ACHOLA ROSARIO GOES UNDERGROUND IN SEARCH OF CULINARY DELIGHTS
(Posted 12th December 2020)
If time creates perfection, then 180,030 years should be about right enough to create the perfect setting for an atmospheric restaurant. And it takes a crazy pair of eyes to see the vision of what this restaurant can become.
Thirty years ago, my parents, sister and I were on our first holiday in Mombasa, when my late Father discovered this magical cave of wonders and brought us for dinner. I never forgot it, and vowed to return. At the time the place was being run by the founders, George and Jackie Barbour, a charismatic couple who also operated the 40 Thieves, a kicking beach bar nearby that I will touch on more in my following episode. Now it is in the capable hands of Hans Strydom, a close personal friend of George Barbour, who has stayed true to the vision and also added a few touches of his own in the gastronomic delights served here.
I walked up to the restaurant in the dark night, a deceptively small bungalow set at the end of a lane, a good 200m from the beach, saluted the Samburu guard who sanitized my hands, and stepped inside.
The ground level immediately fell away in front of you, directing you to a descending staircase on the right. Rocks created a tunnel overhead as I tried to delicately pick my way down in heels, trying not to gawp like a villager when getting to the bottom and entering a cathedral of stone, laced with Swahili furniture and glowing glass orbs in natural wall crevices.
A sturdy barman was hand-crushing some sort of spice or herb in a pestle and mortar at the bar to the right, while a couple in the foyer by the bar, dressed for a first date, were giggling into each other’s necks.
The floor descends again as you enter the vast cavern, truly majestic in scale, mysteriously illuminated, with Bose piped music in hidden recesses complimenting the ghostly rustle of the light breeze from the natural skylight swirling into the bowl of the cave. I had arrived just as the protective roof for bad weather was being slid back to treat guests to a starry night. The heavens were not the only things shining that night. Copper accents in the form of antique trays reflected the light from the numerous candelabras, and guests preened in their best frocks. Even the tables were well dressed, ankles properly hidden by double linen, Victorian style, silver service and glass water bottles proclaiming the status of patrons here.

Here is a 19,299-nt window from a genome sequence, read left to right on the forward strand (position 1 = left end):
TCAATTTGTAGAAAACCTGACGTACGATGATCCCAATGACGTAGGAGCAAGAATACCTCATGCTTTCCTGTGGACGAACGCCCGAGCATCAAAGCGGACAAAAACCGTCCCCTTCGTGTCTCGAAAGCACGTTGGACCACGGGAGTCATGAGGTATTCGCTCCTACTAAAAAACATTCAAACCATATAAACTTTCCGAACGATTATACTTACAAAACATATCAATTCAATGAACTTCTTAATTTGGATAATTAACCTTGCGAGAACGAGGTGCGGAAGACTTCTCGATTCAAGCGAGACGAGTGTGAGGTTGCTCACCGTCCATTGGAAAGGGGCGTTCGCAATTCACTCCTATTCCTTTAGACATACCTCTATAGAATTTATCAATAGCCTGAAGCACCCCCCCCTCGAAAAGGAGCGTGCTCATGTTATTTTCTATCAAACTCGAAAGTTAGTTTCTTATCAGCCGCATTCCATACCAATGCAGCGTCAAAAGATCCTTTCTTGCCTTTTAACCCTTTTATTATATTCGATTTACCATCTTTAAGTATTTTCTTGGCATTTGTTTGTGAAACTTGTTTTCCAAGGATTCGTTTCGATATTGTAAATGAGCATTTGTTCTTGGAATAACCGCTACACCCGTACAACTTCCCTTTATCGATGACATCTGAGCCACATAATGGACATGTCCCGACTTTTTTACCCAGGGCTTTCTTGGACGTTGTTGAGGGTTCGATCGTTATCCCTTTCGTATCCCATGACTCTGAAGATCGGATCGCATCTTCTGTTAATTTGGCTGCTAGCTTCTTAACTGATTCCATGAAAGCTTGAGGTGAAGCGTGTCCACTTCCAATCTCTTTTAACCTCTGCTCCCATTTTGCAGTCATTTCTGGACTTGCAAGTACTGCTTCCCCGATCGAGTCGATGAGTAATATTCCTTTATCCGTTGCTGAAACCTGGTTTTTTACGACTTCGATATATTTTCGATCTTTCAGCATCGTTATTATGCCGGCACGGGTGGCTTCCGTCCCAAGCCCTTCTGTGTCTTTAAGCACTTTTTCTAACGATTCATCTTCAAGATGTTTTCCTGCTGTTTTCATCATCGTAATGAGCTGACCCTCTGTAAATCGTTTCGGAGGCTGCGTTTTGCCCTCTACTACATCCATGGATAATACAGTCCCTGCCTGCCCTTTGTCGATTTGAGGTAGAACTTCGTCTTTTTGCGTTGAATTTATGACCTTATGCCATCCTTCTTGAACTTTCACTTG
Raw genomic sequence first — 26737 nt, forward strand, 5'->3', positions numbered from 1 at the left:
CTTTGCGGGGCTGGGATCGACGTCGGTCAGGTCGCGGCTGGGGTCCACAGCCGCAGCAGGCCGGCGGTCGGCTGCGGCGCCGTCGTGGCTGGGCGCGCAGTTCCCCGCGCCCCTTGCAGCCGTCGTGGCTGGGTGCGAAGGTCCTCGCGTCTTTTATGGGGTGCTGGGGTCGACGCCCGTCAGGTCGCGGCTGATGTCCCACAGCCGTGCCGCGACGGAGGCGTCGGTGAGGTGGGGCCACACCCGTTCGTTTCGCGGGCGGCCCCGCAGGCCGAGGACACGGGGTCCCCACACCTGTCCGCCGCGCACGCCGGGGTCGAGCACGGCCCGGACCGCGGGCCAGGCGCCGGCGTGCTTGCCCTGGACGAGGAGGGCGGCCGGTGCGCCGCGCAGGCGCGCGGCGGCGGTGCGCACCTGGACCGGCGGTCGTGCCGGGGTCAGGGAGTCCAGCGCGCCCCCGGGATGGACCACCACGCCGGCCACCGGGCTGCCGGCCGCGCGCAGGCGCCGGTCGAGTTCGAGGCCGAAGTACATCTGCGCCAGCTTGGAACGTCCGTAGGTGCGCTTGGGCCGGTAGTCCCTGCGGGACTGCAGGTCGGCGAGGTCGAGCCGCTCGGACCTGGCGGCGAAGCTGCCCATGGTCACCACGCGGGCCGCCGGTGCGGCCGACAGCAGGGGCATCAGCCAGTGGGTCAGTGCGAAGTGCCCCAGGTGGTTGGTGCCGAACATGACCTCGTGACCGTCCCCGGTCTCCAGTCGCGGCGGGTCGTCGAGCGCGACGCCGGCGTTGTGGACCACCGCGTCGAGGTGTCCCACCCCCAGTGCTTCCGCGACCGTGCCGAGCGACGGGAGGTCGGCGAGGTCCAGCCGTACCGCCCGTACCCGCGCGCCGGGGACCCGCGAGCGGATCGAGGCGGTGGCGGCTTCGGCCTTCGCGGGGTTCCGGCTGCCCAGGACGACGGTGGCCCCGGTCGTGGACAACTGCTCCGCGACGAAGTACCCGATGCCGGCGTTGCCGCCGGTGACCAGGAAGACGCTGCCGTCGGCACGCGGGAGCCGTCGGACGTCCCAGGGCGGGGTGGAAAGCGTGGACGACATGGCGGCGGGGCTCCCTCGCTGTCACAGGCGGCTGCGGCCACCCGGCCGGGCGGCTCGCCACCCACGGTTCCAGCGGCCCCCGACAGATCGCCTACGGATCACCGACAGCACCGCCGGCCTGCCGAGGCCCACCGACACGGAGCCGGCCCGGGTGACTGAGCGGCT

A lovely bottle of Australian Clearwater Rosé with peach accents was placed at my table in a silver ice bucket, a standard one third measure poured into my large crystal wine-glass by a hovering waiter who never seemed to really go away. I am not used to eating while being watched, but it came in handy when one needed a refill.
The olive and sunflower seed bread was so warm and soft the butter just caressed it and melted. Even without the butter, dipped in extra virgin olive oil and balsamic vinegar and topped with a little beef carpaccio rocket and parmesan and washed down with the Clearwater Rosé, it created a sensation akin to fresh tangy velvet.
The rocket was not too much, the parmesan was authentic, and the carpaccio was velvety, not dry and flaky as most restaurants serve. The carpaccio is made under the supervision of Hans, using his own recipe.
Next came my entrée, Prawn Pili Pili with mashed potatoes, again using Hans’ secret recipe. The pepper sauce is made out of a specific type of pepper that is slightly sharp and tart on the first intake, then develops into a wasabi-like bomb, before diffusing into a fruity flavor and disappearing from your tongue. A very interesting experience.
The prawns were garlicky large and succulent, the mash smooth and buttery. I didn’t have desert, I was too full and didn’t want to ruin the cinched waist of my jade camouflage mini-dress with a protruding belly. A quick check in the fresh toilets, the only part of the cave that was built up, confirmed everything was in place and I was free to slay.
To make a reservation at Ali Barbours write to:
+254 714 456 131
To watch Episode 50 of The F.O.M.O. Travel Show:
The Magic is Real – which is why they call it #MagicalKenya